Written by Dejan Krajinović, Beobuild Core D.O.O., EECFA Serbia
Office has been struggling to sustain steady growth as its output performance surprisingly meandered in the previous period. Finally, investments are picking up, but will it be enough to improve market conditions?
Although Serbia’s office segment has been enjoying positive developments during the ongoing expansion, its performance has been rather bumpy and below market expectations. The initial strong recovery of construction outputs in 2016 had a short breath and corrected back by a double-digit margin in the following year. This was not expected in any way since permit numbers continued surging unabated, while investment-wise all market conditions improved further.
Find out more about office construction in the EECFA Serbia Construction Forecast Report. Sample report
The sudden decrease in 2017 was largely caused by the delay in two major planned projects in Belgrade which had received their permits, but construction start did not follow as planned. With its small base and still recovering outputs, this was enough to produce a significant delay in new deliveries and sway outputs of the entire segment.
Unlike other regional centers, the Belgrade market is still underdeveloped and substantially behind in stock size owing to a delayed transition and the lack of institutional funds and developers from the EU that already invested in Central and Eastern Europe. Because the downturn of 2008 and 2009 reduced financing, most office projects have been developed in a pre-leased manner, thus keeping vacancy at a constant low and rents at a stable high. Consequentially, the costs of renting class A office in Belgrade can go 40% higher than its regional peers such as Zagreb or Sofia.
The construction of office buildings has again accelerated in 2018 and 2019, and the project pipeline is slowly entering realization, meaning that new deliveries should start increasing the modern stock by a significant rate in the coming period and vacancy could also temporarily increase. Having in mind the very propulsive take-up figures in the last three years, there is no fear of a prolonged vacancy at the moment. Belgrade is the largest market and there was only 10.000m2 of new stock delivered in 2018, making a tiny contribution to the total of 860.000m2.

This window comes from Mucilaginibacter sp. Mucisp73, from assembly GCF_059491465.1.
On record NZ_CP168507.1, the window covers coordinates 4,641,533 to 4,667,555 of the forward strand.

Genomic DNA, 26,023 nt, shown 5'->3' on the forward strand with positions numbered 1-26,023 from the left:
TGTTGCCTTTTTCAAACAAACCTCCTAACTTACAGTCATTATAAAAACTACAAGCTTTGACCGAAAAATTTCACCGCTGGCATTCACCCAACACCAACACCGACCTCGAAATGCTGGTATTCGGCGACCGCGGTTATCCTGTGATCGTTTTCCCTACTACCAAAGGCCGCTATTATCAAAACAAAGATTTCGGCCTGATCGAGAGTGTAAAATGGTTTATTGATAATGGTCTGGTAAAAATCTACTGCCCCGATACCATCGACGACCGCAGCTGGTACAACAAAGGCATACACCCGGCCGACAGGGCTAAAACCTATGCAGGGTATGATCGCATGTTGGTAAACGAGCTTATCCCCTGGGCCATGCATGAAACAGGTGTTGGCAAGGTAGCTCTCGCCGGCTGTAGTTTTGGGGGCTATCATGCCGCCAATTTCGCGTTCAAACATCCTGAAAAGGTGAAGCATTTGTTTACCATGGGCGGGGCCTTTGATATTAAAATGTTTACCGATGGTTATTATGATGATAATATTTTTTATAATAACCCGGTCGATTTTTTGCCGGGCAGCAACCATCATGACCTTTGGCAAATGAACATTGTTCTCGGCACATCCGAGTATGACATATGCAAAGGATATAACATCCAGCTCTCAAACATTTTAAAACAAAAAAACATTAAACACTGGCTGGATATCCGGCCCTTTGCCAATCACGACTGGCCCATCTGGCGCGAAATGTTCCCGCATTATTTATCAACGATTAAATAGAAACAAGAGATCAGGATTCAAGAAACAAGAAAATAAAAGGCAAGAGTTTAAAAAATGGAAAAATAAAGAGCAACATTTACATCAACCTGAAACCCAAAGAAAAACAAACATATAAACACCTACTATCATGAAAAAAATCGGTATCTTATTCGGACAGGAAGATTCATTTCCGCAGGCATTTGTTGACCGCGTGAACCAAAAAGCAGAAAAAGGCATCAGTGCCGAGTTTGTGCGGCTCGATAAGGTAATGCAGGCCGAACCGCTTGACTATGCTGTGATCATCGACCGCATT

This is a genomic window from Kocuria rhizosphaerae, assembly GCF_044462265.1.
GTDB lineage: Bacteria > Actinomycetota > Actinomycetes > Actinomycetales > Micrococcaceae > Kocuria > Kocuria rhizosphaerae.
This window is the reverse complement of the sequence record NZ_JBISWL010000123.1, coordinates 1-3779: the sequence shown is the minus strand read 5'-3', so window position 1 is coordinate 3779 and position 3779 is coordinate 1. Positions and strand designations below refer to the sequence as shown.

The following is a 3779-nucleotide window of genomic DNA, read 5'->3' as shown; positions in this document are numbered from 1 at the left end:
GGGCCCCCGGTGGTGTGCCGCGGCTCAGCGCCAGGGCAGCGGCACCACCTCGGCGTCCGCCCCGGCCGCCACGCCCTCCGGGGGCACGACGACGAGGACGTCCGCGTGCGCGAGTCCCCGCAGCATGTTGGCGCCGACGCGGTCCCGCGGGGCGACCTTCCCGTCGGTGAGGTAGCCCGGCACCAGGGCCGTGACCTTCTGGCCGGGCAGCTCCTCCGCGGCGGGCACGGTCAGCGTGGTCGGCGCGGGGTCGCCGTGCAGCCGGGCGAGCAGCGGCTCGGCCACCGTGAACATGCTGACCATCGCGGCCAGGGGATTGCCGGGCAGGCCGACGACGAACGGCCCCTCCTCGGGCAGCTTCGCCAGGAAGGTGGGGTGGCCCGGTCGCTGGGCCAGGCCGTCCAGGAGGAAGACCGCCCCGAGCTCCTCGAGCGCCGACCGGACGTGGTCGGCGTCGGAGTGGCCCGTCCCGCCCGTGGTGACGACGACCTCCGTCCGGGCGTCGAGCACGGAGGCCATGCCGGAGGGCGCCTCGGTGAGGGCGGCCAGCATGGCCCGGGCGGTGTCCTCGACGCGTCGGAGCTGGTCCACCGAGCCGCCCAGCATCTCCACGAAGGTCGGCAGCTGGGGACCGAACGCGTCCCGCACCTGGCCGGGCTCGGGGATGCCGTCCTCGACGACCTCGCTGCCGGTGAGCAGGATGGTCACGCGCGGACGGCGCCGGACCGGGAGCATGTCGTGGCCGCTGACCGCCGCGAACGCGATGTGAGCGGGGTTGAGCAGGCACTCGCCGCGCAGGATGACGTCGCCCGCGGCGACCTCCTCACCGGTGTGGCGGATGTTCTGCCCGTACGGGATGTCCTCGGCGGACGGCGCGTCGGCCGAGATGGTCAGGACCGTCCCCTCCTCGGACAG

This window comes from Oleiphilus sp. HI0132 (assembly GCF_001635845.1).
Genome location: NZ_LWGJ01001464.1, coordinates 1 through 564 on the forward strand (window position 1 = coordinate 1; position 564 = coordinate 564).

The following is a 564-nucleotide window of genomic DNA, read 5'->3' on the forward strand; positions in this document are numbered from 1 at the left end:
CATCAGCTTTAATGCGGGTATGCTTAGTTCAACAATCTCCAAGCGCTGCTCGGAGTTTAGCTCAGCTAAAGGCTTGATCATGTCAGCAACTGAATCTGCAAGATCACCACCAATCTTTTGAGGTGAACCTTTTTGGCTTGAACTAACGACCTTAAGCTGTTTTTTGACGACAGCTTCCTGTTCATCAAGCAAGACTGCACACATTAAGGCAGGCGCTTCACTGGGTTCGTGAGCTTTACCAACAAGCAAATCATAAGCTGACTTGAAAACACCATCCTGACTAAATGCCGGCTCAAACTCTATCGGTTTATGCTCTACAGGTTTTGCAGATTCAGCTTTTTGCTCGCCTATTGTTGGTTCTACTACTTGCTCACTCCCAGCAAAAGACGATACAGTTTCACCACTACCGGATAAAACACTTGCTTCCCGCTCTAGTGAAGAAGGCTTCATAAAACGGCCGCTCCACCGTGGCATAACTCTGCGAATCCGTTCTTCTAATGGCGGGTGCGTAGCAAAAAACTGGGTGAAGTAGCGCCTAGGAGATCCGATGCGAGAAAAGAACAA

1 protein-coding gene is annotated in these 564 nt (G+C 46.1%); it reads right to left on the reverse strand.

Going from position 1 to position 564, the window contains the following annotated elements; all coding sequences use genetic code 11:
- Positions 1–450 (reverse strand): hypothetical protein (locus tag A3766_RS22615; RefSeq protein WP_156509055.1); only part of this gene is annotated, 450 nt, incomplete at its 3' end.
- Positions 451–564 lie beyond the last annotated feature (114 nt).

On the other hand, several larger projects entered realization in the same period, so another GLA 120.000m2 is under construction in Belgrade and will enter the market in H2 2020. The gap between demand and supply is already very wide and although bigger projects entered construction, it will take time for new offices to become available. Furthermore, most new projects will be leased before or during construction, so, the effect, if any, on the rent costs should be very limited in this cycle. Pressures on the demand side are set to remain strong in mid-term, so more investments will be necessary if Belgrade is to keep its regional competitiveness.
Belgrade’s office market is dominated by few real estate developers, the major ones being AFI Europe, MPC Properties, GTC Serbia and Erste Group. There is also a big stock of owned office space, and in these conditions many larger enterprises will easily find interest in building headquarters. At this stage, the office market would greatly benefit from the arrival of more long-term investors committed to this segment.
With economic and market outlooks stronger every year, the project pipeline in office construction is still proportionally weak and relatively short. Although the latest cycle saw a number of projects and their size growing, to keep pace with rising demand on the horizon, it will take much more investments. It could get problematic if the new cycle of projects was not ready by 2020.
Office reconstruction and renovation
There is also a great potential in the reconstruction of Serbia’s old stock of offices from the 70’s and 80’s as many derelict office buildings wait for reconstruction. These properties were abandoned when many companies collapsed during the transition, but locations are in most cases exclusive and central. What is the problem with the 30 or 40 years old offices is the lack of underground parking, which complicates fulfilling today’s urban standards and repels private developers.
Nevertheless, the share of renovation works in office outputs have been rising year by year and it is expected to sustain its growth pattern in the coming period. What is also supporting office construction has been the strong performance in industrial construction, as well as certain government projects on modernizing administrative buildings. The contribution of public investments in this segment is also rising, with more relaxed budgetary position after a successful fiscal consolidation.